confirms the suspicions and presumptions of the media observer, because this moment finally provides evidence that such suspicion, according to which things look different on the inside than on the surface, was justified. On the other hand, however, this insight into the interior of things also generates a feeling of trust within the observer. It creates the feeling that he finally knows what things really look like on the inside. This state of trust lasts only until the old suspicion reawakens, and the sign of sincere revelation is exposed as nothing but a sign among many other signs on the medial surface. Throughout this process, the observer cannot consciously resist either the state of suspicion or that of trust, the latter also being part of the economy of suspicion. Much as he cannot trust a sign that arouses suspicion, the media observer is also incapable of withdrawing trust from a sign that presents itself as trustworthy and sincere. In general, however, the phenomenological analysis of sincerity is prevented by the assumption that sincerity in humans must have something to do with their self-consciousness and their inner relation to their own self. Sincerity is often understood as a demand of oneself and of others to state publicly what one “really” thinks internally. At the same time, one also presumes that humans must know what they think, which is why sincerity is interpreted as an ethical imperative whose fulfillment cannot be controlled from the outside: one cannot know the thoughts of others and hence cannot verify the sincerity of their statements. If this view of sincerity is correct, then, obviously, a phenomenology of sincerity cannot exist. Sincerity would, indeed, not be a phenomenon but merely an ethical command. Psychoanalysis, however, has made it commonly known that humans essentially do not know what they think. Humans, too, are to themselves nothing but a medial surface behind which a dark, submedial space remains hidden that does not grant privileged access to humans as observers of themselves. Yet it would be premature to conclude from this that sincerity is impossible and that the demand for sincerity becomes untenable. Psychoanalysts still believe they are capable of gaining access to the inner side of their patients, at least occasionally. Sincerity does not take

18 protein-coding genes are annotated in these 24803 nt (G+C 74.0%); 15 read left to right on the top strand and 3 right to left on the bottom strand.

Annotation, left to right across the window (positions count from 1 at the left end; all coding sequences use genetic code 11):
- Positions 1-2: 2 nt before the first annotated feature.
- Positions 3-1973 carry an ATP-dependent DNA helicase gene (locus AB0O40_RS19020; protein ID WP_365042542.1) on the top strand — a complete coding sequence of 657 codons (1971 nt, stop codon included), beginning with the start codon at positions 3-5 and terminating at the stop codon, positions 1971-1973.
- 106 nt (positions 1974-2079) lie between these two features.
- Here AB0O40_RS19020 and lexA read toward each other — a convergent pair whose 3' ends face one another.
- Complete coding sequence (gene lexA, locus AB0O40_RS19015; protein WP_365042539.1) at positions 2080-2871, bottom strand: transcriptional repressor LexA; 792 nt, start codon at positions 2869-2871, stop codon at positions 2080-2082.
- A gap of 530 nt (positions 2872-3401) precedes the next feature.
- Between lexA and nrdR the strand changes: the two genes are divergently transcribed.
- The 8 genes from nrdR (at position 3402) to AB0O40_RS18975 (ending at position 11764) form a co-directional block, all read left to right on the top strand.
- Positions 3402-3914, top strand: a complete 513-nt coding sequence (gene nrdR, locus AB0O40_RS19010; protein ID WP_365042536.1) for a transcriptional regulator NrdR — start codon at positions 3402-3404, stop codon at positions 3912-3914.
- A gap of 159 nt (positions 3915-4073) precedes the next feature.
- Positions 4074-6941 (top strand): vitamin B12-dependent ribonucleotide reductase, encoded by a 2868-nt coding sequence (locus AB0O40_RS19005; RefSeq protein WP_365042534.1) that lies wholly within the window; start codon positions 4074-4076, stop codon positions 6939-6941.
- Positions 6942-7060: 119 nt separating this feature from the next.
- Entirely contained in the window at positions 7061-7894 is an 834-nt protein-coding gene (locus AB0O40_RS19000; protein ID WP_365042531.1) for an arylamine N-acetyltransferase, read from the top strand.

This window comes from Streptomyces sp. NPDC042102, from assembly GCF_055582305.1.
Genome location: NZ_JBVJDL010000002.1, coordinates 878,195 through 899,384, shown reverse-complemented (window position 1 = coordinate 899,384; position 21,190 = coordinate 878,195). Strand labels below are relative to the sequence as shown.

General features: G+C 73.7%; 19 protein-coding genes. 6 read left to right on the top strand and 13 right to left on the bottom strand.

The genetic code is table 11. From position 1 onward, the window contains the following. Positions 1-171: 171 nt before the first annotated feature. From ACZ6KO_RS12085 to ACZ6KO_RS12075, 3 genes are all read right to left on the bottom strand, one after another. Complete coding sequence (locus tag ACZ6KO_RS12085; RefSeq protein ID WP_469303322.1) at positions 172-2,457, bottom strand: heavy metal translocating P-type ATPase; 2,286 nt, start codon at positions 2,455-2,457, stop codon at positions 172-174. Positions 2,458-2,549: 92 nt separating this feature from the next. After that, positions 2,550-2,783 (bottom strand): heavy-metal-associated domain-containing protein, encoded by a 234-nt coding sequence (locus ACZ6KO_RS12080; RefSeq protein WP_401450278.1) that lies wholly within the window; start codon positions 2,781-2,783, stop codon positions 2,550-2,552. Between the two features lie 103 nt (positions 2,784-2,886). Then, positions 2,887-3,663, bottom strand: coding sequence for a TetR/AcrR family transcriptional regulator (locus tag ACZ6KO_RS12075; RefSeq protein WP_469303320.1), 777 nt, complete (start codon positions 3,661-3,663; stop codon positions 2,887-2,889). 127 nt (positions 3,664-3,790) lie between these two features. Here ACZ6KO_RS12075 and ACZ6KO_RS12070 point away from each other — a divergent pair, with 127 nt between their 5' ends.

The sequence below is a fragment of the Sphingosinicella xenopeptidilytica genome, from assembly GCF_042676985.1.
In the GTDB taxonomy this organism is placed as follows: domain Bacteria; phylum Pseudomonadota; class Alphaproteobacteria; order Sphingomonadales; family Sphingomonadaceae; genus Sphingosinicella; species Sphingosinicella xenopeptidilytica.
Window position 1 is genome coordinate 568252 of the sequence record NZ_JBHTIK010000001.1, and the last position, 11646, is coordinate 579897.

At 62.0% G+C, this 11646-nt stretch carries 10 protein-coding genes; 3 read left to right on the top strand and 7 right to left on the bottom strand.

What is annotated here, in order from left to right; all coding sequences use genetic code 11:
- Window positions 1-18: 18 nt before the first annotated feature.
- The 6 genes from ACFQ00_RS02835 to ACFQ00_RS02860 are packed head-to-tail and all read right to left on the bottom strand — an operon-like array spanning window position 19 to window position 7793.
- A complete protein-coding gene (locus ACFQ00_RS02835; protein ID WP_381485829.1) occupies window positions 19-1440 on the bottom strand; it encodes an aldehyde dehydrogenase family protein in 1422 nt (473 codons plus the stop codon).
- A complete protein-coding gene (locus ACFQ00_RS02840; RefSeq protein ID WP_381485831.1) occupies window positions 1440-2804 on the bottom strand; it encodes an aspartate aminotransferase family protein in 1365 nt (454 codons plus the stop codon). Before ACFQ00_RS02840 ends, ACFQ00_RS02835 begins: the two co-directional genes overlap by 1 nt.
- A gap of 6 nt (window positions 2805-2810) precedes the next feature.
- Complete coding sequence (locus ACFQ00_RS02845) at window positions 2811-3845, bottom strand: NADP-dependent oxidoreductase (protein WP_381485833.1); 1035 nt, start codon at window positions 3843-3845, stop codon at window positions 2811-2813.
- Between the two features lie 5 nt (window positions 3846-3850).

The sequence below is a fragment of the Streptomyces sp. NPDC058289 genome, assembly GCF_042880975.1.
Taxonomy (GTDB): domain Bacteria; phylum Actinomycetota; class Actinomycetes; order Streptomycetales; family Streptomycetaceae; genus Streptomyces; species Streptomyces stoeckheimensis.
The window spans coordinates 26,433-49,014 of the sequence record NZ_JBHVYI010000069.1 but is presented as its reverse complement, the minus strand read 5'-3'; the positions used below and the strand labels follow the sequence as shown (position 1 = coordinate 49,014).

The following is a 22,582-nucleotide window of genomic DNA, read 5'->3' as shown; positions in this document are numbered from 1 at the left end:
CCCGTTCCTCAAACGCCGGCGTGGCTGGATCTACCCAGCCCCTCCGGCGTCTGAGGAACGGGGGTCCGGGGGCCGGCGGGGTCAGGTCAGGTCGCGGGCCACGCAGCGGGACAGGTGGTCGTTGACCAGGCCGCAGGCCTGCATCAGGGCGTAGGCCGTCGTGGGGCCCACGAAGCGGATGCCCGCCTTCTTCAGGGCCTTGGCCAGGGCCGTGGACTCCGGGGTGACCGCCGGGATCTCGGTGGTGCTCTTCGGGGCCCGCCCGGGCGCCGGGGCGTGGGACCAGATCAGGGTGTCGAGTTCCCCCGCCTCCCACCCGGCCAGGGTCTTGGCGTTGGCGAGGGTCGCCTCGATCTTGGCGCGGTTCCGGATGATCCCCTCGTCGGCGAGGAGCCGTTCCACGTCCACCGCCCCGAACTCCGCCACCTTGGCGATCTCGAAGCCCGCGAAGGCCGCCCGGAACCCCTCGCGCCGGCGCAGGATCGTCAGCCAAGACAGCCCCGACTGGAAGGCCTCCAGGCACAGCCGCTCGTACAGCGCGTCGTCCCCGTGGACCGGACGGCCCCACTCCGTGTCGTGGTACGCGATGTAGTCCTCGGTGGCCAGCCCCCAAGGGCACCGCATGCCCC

The Phenomenology of Medial Sincerity—5 1